How to Maximize Your Soil's Fertility

Tips on how to ensure your soil is optimal for gardening

By John Ehrling Posted on 12/28/22

It’s good to think of the earth and the local soil as your plant’s home. The dirt needs a good structure to support a plant, and it needs to provide the right amount of nutrition. Plants basically need nutrition from the soil, water, air, and sunlight. Soil fertility depends on several different characteristics and depends on the type of soil you are working with as well as the presence of specific plant-usable nutrients. The characteristics of soil needed for gardens are nutrition, soil structure, and the availability of water and drainage. Another factor is the relative acidity of the soil, ranging from alkaline (or base) to acidic, measured by its pH level.


Soil Nutrients

The primary nutrients needed for fertile soil are nitrogen (N), phosphorus (P), and potassium (K). To sum it up: Nitrogen stimulates green growth; Phosphorus supports roots, fruits, and flowers; Potassium supports general plant health. These are called “macro-nutrients.”  These substances are critically important, but they are not the end-all and be-all of plant nutrition. Other vital major nutrients include Calcium (Ca), Magnesium (Mg), and Sulfur (S). Trace elements are also essential, though in lower amounts. These include Iron (Fe), Manganese (Mn), Copper (Cu), Zinc (Zn), Boron (B), and Molybdenum (Mo).

Corn sprouting and fertile soil

Soil Fertilizers

For fertilizers, both slow-acting organic fertilizers and commercial non-organic fertilizers, the primary rating is based on the content of nitrogen, phosphorus, and potassium. These are called “NPK ratings.” N-P-K values will show as numbers like 10-10-10, or 10-20-5, indicating how much of each type is present. All the chemical mumbo-jumbo aside, it’s important to think carefully about the soil your plants live in. It’s good to have some understanding of what is present and absent for the fruit, vegetables, and flowers in your garden, and for your trees.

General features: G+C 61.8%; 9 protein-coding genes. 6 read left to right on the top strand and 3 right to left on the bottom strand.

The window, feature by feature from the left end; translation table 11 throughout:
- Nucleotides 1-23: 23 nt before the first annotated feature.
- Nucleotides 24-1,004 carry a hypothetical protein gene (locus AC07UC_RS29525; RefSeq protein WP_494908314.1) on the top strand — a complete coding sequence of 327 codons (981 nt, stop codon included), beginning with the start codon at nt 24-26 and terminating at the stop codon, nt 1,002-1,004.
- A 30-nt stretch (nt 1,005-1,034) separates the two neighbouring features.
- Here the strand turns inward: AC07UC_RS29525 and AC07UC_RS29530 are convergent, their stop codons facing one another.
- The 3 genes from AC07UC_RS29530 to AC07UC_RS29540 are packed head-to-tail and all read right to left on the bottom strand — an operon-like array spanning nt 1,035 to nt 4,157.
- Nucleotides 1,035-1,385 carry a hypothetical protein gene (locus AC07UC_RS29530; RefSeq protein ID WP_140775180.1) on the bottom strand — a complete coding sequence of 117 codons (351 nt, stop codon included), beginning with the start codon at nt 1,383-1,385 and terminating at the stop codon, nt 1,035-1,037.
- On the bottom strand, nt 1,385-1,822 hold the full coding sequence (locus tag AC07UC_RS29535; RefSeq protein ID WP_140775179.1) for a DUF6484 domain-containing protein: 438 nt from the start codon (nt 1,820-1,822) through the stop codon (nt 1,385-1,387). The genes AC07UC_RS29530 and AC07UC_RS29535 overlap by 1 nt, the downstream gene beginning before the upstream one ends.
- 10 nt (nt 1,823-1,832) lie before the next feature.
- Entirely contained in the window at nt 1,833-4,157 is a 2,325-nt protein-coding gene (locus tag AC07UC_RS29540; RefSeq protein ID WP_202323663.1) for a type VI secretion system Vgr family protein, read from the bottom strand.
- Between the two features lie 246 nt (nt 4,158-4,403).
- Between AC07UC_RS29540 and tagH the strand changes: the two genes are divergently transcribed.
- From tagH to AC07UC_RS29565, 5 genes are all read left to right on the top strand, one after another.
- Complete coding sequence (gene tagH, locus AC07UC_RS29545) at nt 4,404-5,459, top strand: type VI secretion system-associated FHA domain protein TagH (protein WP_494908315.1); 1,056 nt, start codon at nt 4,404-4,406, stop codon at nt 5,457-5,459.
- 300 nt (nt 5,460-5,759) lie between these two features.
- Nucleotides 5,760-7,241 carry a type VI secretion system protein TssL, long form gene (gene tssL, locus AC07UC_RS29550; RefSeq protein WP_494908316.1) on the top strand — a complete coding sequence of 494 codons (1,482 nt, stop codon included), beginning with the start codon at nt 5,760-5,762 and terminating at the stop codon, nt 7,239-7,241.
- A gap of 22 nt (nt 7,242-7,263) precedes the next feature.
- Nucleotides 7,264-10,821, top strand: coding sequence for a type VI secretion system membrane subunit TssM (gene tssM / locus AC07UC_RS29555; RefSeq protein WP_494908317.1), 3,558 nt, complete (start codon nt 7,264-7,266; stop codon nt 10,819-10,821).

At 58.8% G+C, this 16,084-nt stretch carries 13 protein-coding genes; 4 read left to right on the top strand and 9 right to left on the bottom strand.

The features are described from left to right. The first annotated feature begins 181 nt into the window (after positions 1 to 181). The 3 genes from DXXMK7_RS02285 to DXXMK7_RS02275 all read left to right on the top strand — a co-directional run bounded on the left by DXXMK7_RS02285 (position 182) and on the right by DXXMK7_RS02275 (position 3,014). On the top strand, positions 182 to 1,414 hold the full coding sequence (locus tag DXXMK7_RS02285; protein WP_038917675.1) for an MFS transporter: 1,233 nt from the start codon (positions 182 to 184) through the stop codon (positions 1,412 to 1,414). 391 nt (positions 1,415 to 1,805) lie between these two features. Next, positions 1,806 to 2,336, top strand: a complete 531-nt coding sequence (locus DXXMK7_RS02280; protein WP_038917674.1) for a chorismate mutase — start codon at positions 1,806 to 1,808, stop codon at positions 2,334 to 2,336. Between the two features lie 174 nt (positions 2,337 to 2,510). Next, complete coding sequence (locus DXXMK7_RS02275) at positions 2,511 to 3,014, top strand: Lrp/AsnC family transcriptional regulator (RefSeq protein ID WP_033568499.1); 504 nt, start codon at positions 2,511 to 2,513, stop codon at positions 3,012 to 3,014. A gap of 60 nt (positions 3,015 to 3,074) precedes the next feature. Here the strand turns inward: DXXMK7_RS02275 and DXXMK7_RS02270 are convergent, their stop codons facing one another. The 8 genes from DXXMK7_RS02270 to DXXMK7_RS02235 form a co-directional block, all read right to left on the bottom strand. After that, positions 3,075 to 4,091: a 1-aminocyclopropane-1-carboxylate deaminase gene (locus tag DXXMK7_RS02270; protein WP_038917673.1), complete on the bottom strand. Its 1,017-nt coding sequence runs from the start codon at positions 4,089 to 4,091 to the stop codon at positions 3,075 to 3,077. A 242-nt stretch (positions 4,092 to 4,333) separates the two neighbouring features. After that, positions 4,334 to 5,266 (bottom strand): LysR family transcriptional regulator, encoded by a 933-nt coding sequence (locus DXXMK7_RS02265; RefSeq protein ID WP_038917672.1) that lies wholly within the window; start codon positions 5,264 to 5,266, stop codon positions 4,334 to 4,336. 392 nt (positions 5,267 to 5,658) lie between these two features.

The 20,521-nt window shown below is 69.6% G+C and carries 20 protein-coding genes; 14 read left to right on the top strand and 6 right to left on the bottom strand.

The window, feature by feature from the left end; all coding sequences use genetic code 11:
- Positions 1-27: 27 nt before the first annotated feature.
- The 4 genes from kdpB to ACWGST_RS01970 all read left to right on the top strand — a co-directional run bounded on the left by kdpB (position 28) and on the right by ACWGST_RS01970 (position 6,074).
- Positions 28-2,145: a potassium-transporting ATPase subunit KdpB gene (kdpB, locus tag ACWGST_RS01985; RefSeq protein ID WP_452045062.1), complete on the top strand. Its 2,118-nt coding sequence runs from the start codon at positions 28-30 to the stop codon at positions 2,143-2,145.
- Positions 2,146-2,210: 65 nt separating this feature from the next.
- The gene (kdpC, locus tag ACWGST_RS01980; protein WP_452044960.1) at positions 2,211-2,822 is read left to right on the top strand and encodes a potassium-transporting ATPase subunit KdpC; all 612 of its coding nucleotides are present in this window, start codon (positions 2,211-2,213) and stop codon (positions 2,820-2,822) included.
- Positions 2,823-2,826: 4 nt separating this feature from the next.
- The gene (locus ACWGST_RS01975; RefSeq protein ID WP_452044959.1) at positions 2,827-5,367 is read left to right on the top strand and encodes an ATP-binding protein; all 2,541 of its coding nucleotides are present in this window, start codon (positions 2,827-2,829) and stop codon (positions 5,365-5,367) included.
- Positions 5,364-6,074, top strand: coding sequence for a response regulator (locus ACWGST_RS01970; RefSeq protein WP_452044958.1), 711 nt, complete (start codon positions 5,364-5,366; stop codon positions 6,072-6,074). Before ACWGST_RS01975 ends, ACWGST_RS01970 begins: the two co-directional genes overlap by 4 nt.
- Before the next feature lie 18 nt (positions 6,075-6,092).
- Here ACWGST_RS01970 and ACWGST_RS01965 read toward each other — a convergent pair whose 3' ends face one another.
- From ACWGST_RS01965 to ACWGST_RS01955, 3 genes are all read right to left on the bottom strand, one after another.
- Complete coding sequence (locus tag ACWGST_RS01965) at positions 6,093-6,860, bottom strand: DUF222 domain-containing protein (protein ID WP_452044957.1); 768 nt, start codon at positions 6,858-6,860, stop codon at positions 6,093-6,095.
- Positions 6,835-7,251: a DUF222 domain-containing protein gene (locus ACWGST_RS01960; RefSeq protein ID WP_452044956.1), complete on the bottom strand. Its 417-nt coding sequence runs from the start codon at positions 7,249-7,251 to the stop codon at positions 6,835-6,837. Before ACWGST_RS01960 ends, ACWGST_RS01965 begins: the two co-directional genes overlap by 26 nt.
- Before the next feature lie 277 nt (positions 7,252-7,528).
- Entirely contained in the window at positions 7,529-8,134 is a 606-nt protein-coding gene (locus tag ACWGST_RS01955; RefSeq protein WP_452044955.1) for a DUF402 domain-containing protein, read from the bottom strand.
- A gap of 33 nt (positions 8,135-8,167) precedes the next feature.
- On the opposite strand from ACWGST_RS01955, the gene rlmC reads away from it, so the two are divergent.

Slow-acting organic fertilizers are best because they release nutrients into the soil gradually. Fast-acting non-organic compounds will provide immediate amounts of specific nutrition, but they do that as part of salt compounds. It’s very easy to over-fertilize when using this kind of fertilizer. This can result in a “Fertilizer Burn,” which causes leaves to turn yellow or brown, and water draining from the soil can be toxic. The quick-release fertilizers increase the salt content of the soil, too.


Slow-release fertilizers are great. They are much better than quick-releasing fertilizers. They release the nutrients slowly, over time. These can be artificial or organic. The artificial types use a coating that slowly breaks down, releasing the nutrients gradually. Organic fertilizers and soil amendments will break down naturally and decompose.



Adding compost to your garden on a regular basis, and using organic home-grown type mulching, like straw, wood chips, and leaves instead of purchasing artificially colored mulch, is much better for the plants and the soil. Organic amendments include worm castings and compost. Compost can be made in your own yard in a compost pile with some garden dirt, yard waste, and food waste like banana peels, trimmings from root veggies, and other food that might otherwise end up in the garbage disposal. Stir the compost pile up every month or so. If the soil really needs help, a slow-release fertilizer could be the best option.

Garlic with leaves mulch